Walking canes have been around since the first man injured his or her foot or leg. Probably just a heavy stick. I hope to give you some pointers on making hand carved canes. (walking sticks have a tendency to be more natural and primitive.
Making good canes takes practice in the art of carving, wood finishing and wood working.
Things You'll Need
- hardwood lumber
- carving knives
- sand paper
- wood stain, shoe polish, varnish or sealer
- Metal nail or rubber cap
- optional: acrylic or oil paints
Basic cane construction: Canes can be made just as art or for use. If as art, the strength is not very important. I prefer to make mine to be used as well as art. So the use of hardwoods like oak, beach, maple or other woods are recommended.
You can get wood from the wild but a branch should be cut over sized, cut green and put up out of the sunlight for several months to dry before carving.
I get most of my wood already seasoned from a local cabinet shop that gives me hardwood pieces for free, their scrap.
The cane shaft: Canes come in all manner of design and construction. The shaft can be turned round on a lathe or kept square, or rounded with a knife or carved with a twist. The wood you use, the pattern in the wood or grain will help determine what you want to do. It is up to you. Just ensure that the cane is strong enough after carving to bear an adult's weight without bending or breaking.
Straight canes can be carved with a wide variety of grips. The photo shows a soldier cane and a "Day of the Dead" cane. I have also made canes with a cat's head, wizard, ball, dragon. Oil or acrylic paints can be used as well as wood stains and shoe polish to add some color to your work.
My canes are at least 1 1/4" in diameter when finished.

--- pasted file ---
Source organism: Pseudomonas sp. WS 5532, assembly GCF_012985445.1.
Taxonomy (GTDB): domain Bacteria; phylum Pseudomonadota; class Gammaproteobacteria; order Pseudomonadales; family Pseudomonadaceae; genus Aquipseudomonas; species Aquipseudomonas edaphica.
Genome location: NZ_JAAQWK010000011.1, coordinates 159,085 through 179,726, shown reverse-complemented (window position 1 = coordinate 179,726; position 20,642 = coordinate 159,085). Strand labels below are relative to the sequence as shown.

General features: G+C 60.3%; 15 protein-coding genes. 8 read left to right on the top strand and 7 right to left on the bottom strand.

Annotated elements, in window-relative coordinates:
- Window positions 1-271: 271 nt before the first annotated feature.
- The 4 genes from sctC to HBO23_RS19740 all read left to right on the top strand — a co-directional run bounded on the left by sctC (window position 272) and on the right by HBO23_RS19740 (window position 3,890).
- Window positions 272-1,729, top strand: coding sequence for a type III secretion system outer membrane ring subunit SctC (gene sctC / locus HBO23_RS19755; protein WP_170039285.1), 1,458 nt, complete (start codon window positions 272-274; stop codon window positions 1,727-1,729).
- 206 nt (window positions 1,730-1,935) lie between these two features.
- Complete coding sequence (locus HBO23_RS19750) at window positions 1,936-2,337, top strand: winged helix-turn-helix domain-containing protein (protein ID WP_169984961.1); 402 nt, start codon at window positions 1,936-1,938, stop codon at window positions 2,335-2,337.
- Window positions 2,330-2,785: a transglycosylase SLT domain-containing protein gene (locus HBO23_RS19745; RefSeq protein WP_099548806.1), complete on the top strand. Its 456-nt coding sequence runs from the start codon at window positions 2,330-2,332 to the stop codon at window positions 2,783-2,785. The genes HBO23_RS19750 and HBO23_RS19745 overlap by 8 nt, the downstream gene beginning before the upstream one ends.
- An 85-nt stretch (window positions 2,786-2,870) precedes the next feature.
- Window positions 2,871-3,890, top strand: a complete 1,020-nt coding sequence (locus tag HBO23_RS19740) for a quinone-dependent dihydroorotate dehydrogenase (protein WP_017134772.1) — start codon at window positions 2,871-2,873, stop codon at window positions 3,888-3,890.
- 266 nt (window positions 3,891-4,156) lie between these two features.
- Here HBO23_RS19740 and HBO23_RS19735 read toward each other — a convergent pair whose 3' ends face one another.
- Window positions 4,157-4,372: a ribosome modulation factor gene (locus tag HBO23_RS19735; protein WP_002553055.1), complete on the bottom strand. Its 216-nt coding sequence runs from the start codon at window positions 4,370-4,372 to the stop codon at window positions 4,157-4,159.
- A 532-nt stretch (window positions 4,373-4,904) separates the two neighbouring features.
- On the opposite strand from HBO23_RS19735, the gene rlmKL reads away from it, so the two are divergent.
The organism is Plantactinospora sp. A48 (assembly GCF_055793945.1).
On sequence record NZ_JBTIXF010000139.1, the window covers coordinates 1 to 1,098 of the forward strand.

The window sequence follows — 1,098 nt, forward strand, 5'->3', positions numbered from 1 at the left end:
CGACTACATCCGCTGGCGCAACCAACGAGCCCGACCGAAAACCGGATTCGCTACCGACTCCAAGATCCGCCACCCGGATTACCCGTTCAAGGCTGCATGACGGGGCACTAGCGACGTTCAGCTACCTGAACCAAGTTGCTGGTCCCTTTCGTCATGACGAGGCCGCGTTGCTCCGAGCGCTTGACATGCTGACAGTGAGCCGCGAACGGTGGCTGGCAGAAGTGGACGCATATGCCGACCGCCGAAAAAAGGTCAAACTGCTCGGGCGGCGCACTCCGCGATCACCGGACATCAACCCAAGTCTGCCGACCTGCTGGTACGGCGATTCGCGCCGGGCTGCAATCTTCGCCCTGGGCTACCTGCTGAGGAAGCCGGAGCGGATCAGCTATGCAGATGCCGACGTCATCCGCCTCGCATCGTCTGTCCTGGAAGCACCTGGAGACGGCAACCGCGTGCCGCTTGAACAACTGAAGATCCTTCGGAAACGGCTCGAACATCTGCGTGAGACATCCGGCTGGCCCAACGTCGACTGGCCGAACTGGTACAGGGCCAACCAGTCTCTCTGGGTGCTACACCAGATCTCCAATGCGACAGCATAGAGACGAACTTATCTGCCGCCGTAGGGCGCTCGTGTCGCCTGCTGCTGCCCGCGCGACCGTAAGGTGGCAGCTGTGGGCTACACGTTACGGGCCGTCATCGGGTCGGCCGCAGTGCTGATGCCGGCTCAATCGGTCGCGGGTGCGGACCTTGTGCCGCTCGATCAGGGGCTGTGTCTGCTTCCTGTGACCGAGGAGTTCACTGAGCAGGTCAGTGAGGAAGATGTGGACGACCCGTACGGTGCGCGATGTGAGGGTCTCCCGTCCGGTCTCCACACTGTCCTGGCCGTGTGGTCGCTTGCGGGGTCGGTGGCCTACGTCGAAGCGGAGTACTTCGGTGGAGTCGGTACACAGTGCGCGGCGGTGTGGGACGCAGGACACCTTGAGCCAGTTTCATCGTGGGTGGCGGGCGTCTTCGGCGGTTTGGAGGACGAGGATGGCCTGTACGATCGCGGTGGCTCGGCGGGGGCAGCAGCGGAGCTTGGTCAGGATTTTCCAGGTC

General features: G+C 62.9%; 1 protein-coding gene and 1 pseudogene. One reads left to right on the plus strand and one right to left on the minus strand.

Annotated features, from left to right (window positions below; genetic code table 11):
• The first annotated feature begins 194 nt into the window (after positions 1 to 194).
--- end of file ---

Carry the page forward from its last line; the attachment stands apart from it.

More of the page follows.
Consider engraving names, figures, inlays or decorative carvings in the shaft. The carpenter's Cane at the illustration has a ruler inset into the shaft.
Sand smooth with sandpaper when satisfied.
Adding a decrative hand grip: A large horizontal hand grip can be added to your cane shaft by inserting a dowel rod into the shaft and the grip and glueing them together with carpenter's wood glue. These should be firmly clamped with wood clamps to dry over night. If you can't use wood clamps try blue painter's tape and tape them tightly and let dry.
It is a good idea to roughly shape your grip with a band saw, coping saw or jig saw before attaching. Final carving can then be done on the cane with carving knives or a Dremel tool.
Finishing: Make certain your cane is well sanded, and clean of dust before painting, staining or varnishing. Acrylic paints, oil paints, shoe polish and wood stains can be used on your cane. When finished a good varnish will protect your work, follow the instructions on the can.
After drying your cane can be polished with furniture wax and buffed with a clean cotton rag.
A nail can be added to the bottom of your cane to prevent wear to the wood. Drill a hole smaller than the diameter of a broad headed galvenized nail. Hammer the nail into the bottom of the cane shaft so it is almost flush. (drilling a hole first prevents your shaft from splitting)
Tips & Warnings
- Take your time try different designs
- Cabinet shops often have hardwood, sometimes exotic woods for making canes
- Be imaginative
- Use varnishes and wood stains in a well ventilated location
- Use a tack cloth and paint, stain and varnish in a clean area to prevent dust from ruining your work.
- Never let children use power tools or sharp knives unsupervised.
- Photo Credit Canes and photo by Charles Buchanan